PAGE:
I am a professional forecaster and econometrician. One thing I know for sure is you cannot predict more that a few years out at best (think of how Covid changed everything). Sacrificing the current for the future is a fools game. We don't know what the future holds.

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Don't have time for podcasts, but the subject matter interests me. From one-a the teachers of MacAskill, Arif Ahmed: "William MacAskill’s ineffective altruism" on UnHerd. https://unherd.com/2022/11/how-effective-is-william-macaskills-altruism/

From the article, this is a quote from MacAskill:

> “The idea that future people count is common sense. Future people, after all, are people. They will exist. They will have hopes and joys and pains and regrets, just like the rest of us… Should I care whether it’s a week, or a decade or a century from now? No. Harm is harm, whenever it occurs.”

I dunno what it is about smart people. It seems to cause them to have a pea-brain. From the author of the UnHerd article:

> "The second point is that it’s hardly obvious, *even from a long-term perspective,* that we should care more about our descendants in 25000AD — not at the expense of our contemporaries."

Again, MacAskill:

> “It’s worth spending five minutes to decide where to spend two hours at dinner; it’s worth spending months to choose a profession for the rest of one’s life. But civilization might last millions, billions, or even trillions of years. It would therefore be worth spending many centuries to ensure that we’ve really figured things out before we take irreversible actions like locking in values or spreading across the stars."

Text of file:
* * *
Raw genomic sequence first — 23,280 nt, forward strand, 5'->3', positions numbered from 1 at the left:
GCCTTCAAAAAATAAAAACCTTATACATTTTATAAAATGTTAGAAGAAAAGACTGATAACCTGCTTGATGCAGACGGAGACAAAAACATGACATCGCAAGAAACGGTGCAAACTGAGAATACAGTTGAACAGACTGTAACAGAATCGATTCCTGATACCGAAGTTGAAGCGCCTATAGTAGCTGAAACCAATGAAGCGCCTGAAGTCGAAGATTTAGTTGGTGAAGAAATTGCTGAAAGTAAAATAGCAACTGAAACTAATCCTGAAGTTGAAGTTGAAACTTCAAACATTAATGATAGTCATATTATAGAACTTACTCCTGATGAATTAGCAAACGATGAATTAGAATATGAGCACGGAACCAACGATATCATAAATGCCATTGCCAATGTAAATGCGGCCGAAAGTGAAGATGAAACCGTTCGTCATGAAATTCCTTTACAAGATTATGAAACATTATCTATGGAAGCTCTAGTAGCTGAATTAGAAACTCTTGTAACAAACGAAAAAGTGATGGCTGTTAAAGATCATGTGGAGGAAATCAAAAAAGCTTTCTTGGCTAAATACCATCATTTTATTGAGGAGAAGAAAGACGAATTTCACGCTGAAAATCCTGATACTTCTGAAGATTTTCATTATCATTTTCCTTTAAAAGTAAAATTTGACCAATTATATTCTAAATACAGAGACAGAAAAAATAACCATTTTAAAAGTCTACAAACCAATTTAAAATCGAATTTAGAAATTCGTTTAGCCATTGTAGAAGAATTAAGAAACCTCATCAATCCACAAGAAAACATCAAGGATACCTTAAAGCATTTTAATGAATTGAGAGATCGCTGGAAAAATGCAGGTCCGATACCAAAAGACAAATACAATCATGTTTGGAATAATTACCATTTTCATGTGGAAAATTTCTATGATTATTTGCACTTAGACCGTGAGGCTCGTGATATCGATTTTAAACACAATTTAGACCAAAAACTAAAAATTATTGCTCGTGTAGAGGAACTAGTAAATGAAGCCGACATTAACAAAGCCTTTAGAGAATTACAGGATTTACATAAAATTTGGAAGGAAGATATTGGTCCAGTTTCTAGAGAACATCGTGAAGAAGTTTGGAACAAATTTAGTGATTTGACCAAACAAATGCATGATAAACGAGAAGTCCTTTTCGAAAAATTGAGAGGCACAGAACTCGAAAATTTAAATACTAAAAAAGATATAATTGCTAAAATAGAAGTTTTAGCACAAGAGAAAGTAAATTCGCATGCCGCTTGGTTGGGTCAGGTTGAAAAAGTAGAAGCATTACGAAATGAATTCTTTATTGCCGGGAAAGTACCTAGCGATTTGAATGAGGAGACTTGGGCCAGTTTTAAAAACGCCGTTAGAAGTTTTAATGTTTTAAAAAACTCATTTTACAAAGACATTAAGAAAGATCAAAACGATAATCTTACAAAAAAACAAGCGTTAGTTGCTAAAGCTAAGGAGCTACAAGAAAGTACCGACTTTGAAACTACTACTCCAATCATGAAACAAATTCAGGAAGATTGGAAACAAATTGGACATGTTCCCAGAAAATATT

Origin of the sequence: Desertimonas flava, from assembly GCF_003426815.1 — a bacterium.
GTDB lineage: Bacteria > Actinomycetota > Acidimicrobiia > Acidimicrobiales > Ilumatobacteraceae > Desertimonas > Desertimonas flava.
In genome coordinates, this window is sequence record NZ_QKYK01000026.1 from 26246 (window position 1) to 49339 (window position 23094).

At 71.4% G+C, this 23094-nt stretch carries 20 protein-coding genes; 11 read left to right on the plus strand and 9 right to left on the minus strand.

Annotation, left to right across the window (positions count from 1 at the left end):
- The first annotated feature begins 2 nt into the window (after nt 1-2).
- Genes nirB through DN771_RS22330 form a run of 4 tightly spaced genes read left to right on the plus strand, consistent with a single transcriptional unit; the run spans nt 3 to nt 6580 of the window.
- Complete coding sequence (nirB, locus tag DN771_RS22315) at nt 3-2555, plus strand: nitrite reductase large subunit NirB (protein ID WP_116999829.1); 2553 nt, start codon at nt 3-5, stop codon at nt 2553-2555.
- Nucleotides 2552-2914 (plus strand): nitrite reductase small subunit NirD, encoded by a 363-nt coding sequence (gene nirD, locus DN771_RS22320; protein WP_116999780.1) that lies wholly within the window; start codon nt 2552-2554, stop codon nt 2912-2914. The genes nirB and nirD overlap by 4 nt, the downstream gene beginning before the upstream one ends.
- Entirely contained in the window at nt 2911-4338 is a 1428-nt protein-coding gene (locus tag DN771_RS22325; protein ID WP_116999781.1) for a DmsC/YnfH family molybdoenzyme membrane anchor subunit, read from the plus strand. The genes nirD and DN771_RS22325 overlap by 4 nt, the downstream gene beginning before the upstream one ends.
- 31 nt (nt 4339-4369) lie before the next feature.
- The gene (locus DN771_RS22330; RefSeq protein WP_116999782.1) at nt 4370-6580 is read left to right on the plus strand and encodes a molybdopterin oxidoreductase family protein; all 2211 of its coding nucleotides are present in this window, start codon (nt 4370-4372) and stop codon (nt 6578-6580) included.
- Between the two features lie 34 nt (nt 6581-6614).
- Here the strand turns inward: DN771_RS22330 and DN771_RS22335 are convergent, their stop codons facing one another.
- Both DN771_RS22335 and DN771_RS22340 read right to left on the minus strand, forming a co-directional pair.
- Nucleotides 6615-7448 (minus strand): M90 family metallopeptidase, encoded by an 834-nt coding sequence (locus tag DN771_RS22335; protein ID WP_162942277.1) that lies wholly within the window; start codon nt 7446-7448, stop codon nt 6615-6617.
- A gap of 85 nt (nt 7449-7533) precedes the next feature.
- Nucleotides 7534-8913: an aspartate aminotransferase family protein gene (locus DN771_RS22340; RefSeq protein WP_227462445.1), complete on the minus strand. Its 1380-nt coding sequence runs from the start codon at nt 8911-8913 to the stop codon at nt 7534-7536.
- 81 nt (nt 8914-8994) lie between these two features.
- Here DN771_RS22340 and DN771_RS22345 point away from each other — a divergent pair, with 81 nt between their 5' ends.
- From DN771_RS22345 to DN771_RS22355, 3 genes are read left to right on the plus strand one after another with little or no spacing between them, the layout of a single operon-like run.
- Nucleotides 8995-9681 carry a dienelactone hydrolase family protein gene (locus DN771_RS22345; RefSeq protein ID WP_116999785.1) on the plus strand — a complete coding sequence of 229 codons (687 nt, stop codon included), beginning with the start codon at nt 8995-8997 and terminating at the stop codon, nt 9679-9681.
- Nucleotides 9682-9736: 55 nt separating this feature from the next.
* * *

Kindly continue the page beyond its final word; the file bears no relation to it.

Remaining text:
So, given these statements, MacAskill is an idiot. His approach *might* make some sense, if we could judge what the future is gonna be. Then we *might* be able to tell [Edit: "who" -> "how] our actions will impact the future, and what the best actions would be. Anybody who thinks they have a clue about the future a century from now is an idiot. I rest my case.

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Nov 21, 2022Liked by Nikita Petrov

I wasn't quite sure what to make of this, though it was not without interest. Whether the difference between Scenario A and B is greater than B and C doesn't seem to me like it matters much. In fact, I was reminded of Rousseau's "he who suffers least is happiest, but ever more sorrow than joy, that is the lot of us all," which makes a strong case for Scenario C. And would not animals living and dying in factory farms be better off if their ancestors had perished with the dodo birds?

I liked Dr. Loury's comment about people in 1850 and whether people in 2022 mattered to them, or should have mattered to them. Lately I've been thinking about this but in the opposite direction. How much of the present should be devoted to people living in 2150 or 2300? Is there some magic future day when humanity needs to experience peak happiness and well-being? May 12, 2273? Why not Nov 21, 2022? Rather than sacrifice now for the future, why not let the future sacrifice for now? That's not a suggestion from me -- my time on the planet is of no importance -- it's a philosophical question.

Honestly, these days I'm busy thinking about sacrifices some citizens are being asked to make in 2022 for the good of 2032 (to pick a random close year) when I don't think they will help 2032 at all. In fact, they will likely make 2032 worse. (Since we are on a more theoretical plane, it would be inappropriate for me to mention progressive DAs and their trendy "less is more" ideology.)

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